While students across the country protest, demanding change in the wake of the Feb. 14 school shooting in Parkland, Fla., the city of Glendale wasted no time implementing a plan to make its high school campuses safer.
In a March 23 press conference, officials announced all nine schools within the city’s boundaries would have school resource officers beginning March 26. Before then, only four schools in the city had SROs.
That’s quick turnaround for local city government,” Glendale Police Chief Rick St. John said. “To redeploy resources that quickly takes the support of mayor and council, city management, officers within the police department; it’s everyone getting involved saying this is important, something we need to do.”
Soon after the shooting in Parkland that took 17 lives, Glendale City Manager Kevin Phelps approached St. John, asking what kind of plan could be put together and implemented immediately, St. John said.
“Didn’t take me long to think about it, because I know the value of a school resource officer program and what they bring to our education facilities,” St. John said.
Since Feb. 14, about 1,200 incidents and threats have been reported in U.S. schools, St. John said, adding more than a dozen came from Arizona.
“I can tell you here in Glendale, I believe that number is closer to a dozen just for our city alone on our high school campuses,” he said. “We’re seeing an unprecedented number of threats and incidents that have begun to occur, and they all seem to be linked to what happened in Parkland, Fla. This is having a very real impact on all of us in our nation, in the state of Arizona and of course, in the city of Glendale.”
St. John said he told Phelps a school resource officer was needed on every high school campus in the city, including Deer Valley, Mountain Ridge, Apollo, Glendale and Independence.
Before March 26, only Raymond S. Kellis, Copper Canyon, Cactus and Ironwood high schools had SROs.
Phelps and St. John then spoke to superintendents from Glendale Union, Peoria Unified, Deer Valley Unified and Tolleson Union high school districts, all districts with schools in Glendale.
“They had to get on board and find money, also,” Cactus District Councilmember Ian Hugh said.
Funding for the additional officers will come from a variety of sources, Phelps said.
“Our teams still have work to do to identify the significant financial resources that will be needed to fund this effort,” he said. “However, finding resources for this program should not be placed solely on the backs of our police department. Rather, our entire organization will be asked to do their part to ensure that this program has the resources to be successful.”
Part of the funding could come from attrition in the city council office, he said.
“It started with the city council, who is considering giving up one of their unfilled positions that help support their office and using those resources to put toward the program,” Phelps said.
Reducing scheduled raises is another possibility, he said.
“We are going to perhaps reduce the amount of pay increase for everyone in the organization by a very small percentage,” Yucca District Councilmember Joyce Clark said. “Because the idea is to make this a total city commitment, not just the police department having to bear the brunt of this. Because it’s new money, we’re talking a lot of money.”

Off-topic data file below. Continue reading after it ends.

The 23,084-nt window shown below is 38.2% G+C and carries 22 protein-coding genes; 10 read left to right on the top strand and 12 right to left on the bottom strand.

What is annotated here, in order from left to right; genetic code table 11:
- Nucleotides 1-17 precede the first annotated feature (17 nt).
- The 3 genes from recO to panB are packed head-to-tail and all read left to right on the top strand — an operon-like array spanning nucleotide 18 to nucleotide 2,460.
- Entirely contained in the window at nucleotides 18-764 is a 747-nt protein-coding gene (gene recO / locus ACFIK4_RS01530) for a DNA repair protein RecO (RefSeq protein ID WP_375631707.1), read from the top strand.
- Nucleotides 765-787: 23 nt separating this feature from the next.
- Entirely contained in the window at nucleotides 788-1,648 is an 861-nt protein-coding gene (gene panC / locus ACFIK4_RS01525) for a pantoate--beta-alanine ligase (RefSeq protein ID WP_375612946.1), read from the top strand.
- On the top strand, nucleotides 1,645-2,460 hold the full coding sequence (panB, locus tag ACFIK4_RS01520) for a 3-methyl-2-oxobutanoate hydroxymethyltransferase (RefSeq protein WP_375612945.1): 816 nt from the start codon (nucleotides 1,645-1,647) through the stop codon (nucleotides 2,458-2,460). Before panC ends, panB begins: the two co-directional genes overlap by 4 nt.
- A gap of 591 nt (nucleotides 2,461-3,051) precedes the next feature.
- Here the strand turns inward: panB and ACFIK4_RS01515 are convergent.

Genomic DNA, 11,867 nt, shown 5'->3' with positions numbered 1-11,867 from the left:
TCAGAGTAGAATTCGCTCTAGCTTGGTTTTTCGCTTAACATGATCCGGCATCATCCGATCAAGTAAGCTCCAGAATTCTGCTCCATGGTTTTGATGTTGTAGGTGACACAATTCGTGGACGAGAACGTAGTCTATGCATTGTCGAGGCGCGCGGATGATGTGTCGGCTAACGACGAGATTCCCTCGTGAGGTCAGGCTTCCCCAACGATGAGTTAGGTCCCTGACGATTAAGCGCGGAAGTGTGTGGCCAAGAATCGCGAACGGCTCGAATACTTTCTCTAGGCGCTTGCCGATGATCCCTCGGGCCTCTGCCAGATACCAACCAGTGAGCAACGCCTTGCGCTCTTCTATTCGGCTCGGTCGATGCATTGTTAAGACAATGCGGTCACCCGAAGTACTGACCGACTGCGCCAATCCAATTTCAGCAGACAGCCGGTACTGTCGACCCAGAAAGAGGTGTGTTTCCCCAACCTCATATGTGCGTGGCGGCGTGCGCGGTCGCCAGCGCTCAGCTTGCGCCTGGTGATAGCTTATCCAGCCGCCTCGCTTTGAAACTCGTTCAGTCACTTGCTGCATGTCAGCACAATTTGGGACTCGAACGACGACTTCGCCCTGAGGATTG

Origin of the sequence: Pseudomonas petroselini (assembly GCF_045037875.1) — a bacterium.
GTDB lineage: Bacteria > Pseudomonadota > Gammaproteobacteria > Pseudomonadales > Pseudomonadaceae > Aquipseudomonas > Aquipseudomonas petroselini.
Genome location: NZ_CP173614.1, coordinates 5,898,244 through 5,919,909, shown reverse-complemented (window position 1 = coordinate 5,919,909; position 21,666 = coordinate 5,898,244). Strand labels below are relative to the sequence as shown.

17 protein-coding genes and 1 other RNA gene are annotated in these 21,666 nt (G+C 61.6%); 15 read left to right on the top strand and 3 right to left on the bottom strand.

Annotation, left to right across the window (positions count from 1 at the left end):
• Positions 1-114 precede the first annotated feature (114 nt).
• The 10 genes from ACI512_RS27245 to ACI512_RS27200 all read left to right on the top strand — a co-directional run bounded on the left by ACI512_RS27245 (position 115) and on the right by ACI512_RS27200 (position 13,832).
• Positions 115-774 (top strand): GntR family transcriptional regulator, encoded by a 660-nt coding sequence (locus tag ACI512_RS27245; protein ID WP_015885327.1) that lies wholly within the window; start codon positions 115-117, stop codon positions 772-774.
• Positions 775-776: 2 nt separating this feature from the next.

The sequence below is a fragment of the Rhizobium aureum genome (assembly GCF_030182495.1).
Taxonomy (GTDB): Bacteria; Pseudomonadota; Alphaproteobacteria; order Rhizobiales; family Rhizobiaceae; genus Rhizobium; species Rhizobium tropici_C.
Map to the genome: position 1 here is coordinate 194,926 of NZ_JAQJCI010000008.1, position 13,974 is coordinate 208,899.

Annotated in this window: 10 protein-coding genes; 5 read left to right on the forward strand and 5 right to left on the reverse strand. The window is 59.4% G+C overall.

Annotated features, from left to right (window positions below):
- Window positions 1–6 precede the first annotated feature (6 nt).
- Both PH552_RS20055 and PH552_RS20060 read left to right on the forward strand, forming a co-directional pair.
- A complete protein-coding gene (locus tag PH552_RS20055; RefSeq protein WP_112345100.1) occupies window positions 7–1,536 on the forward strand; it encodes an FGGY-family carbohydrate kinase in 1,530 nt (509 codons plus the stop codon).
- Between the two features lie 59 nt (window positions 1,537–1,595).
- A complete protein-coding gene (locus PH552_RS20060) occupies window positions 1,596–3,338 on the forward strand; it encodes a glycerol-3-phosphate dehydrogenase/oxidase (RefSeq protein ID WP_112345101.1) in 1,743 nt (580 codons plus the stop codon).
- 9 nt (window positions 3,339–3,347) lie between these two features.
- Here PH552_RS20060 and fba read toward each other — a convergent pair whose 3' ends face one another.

The cost to implement the strategic plan is estimated at $1.3 million, said Sgt. John Roth. That includes the funding of all nine SROs, he said, adding the vacancies created by the movement of the five newly assigned officers will be filled by some internal restructuring of current positions.
School districts will pay 25 percent of the funding for each SRO, Hugh said.
That will actually be a savings for Peoria Unified, which was paying half, Interim Superintendent Linda Thompson said. Three of Peoria Unified’s high schools are in Glendale.
“We have SROs in all seven of our high schools right now,” she said. “This helps financially, so we’re able to take money that we’ve put toward our SROs and hopefully, put it toward other interventions.”
Thompson said the district had to cut back on intervention specialists a few years ago, but could get a couple back in the system now that the district isn’t paying as much for its SROs.
SROs’ jobs extend further than keeping students and faculty safe, St. John said, adding they also build relationships with teachers, faculty and students.
“That’s important, that’s part of our community policing philosophy,” he said. “Community policing is the core of what we do here in the Glendale Police Department, and the SRO program fits very nicely within that model: officers on campuses developing relationships with our students, with their parents, with teachers and faculty who work on those campuses.”
Arizona Superintendent of Public Instruction Diane Douglas said she hopes Glendale’s plan sparks dialogue and spreads to other cities and schools.
“I absolutely support what Glendale is doing,” she said. “I’ll call it the brave step forward that they’re taking, not only to make this happen but make it happen immediately. I was shocked when they said (March 26).”
Mayor Jerry Weiers also noted the fast pace of the plan’s execution.
“At a time when a lot of people are doing a lot of talking about how to protect our schools, it’s incredibly important to point out that our city and our police department are not talking,” he said. “We’re taking action.”